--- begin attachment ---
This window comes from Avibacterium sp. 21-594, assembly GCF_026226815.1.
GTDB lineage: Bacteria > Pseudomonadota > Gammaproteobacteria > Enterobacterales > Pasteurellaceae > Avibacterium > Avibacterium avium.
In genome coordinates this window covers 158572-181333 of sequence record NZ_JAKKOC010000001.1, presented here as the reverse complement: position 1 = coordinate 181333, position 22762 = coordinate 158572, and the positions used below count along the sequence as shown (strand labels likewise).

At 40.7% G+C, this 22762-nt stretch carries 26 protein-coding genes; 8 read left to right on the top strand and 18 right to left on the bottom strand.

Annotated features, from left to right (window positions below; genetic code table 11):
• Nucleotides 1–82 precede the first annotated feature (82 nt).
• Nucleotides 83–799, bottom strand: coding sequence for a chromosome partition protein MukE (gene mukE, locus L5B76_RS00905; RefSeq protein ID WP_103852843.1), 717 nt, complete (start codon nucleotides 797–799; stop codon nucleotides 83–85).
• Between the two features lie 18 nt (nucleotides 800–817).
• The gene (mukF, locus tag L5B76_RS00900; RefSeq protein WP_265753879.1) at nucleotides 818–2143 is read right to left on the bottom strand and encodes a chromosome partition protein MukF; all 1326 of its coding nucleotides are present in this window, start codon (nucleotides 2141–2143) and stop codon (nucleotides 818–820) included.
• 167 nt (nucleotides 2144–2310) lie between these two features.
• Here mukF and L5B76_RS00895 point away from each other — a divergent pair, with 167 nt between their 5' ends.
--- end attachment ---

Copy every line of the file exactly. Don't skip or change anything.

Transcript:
This window comes from Avibacterium sp. 21-594, assembly GCF_026226815.1.
GTDB lineage: Bacteria > Pseudomonadota > Gammaproteobacteria > Enterobacterales > Pasteurellaceae > Avibacterium > Avibacterium avium.
In genome coordinates this window covers 158572-181333 of sequence record NZ_JAKKOC010000001.1, presented here as the reverse complement: position 1 = coordinate 181333, position 22762 = coordinate 158572, and the positions used below count along the sequence as shown (strand labels likewise).

At 40.7% G+C, this 22762-nt stretch carries 26 protein-coding genes; 8 read left to right on the top strand and 18 right to left on the bottom strand.

Annotated features, from left to right (window positions below; genetic code table 11):
• Nucleotides 1–82 precede the first annotated feature (82 nt).
• Nucleotides 83–799, bottom strand: coding sequence for a chromosome partition protein MukE (gene mukE, locus L5B76_RS00905; RefSeq protein ID WP_103852843.1), 717 nt, complete (start codon nucleotides 797–799; stop codon nucleotides 83–85).
• Between the two features lie 18 nt (nucleotides 800–817).
• The gene (mukF, locus tag L5B76_RS00900; RefSeq protein WP_265753879.1) at nucleotides 818–2143 is read right to left on the bottom strand and encodes a chromosome partition protein MukF; all 1326 of its coding nucleotides are present in this window, start codon (nucleotides 2141–2143) and stop codon (nucleotides 818–820) included.
• 167 nt (nucleotides 2144–2310) lie between these two features.
• Here mukF and L5B76_RS00895 point away from each other — a divergent pair, with 167 nt between their 5' ends.